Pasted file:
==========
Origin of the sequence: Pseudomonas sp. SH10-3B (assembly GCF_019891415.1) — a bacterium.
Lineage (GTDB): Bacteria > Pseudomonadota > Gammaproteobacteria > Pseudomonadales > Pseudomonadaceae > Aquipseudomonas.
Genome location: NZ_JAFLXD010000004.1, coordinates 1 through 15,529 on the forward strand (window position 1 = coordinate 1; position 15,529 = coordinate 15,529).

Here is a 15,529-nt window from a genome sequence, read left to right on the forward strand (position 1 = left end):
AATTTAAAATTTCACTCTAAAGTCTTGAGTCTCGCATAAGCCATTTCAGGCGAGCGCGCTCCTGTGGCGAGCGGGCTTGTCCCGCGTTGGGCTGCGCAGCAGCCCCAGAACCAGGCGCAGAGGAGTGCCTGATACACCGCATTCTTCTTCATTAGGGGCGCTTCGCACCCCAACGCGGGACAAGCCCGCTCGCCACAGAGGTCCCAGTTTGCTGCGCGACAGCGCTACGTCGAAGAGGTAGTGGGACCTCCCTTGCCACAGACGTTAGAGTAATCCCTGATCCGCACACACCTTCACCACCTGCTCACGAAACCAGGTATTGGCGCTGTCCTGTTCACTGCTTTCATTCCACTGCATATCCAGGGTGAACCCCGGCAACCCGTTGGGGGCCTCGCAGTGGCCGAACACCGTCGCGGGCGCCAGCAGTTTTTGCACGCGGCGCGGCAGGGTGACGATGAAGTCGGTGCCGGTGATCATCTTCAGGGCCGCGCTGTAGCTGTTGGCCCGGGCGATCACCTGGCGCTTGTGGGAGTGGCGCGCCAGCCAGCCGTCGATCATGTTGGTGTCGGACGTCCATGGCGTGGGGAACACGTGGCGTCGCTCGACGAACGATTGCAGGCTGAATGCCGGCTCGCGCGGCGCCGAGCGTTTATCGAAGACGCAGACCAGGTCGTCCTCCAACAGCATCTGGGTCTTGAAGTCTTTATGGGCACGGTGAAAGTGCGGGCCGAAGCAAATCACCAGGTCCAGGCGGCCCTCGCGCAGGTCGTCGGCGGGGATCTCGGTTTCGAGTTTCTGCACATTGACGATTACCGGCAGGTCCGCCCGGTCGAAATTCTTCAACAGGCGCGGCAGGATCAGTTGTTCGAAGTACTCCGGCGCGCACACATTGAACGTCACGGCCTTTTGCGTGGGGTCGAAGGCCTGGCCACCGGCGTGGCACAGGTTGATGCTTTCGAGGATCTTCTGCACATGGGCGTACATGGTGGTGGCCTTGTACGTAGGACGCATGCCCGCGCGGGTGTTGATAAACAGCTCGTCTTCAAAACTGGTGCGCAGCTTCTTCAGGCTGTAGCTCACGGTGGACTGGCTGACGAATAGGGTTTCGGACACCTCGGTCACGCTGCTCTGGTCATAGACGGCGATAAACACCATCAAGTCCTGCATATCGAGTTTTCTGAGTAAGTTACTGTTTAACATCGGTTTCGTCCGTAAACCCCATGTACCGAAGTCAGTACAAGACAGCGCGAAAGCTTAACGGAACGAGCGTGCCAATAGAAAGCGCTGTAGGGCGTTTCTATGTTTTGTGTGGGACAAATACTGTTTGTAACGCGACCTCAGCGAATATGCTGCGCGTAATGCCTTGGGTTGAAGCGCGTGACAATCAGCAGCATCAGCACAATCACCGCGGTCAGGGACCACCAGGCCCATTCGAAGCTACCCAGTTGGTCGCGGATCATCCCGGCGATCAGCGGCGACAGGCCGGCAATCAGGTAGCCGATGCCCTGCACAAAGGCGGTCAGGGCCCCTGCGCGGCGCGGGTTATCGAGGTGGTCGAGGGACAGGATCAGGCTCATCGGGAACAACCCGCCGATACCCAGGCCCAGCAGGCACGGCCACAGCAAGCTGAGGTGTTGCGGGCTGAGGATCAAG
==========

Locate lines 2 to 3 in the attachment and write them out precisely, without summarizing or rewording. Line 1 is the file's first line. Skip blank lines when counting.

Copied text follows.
Lineage (GTDB): Bacteria > Pseudomonadota > Gammaproteobacteria > Pseudomonadales > Pseudomonadaceae > Aquipseudomonas.
Genome location: NZ_JAFLXD010000004.1, coordinates 1 through 15,529 on the forward strand (window position 1 = coordinate 1; position 15,529 = coordinate 15,529).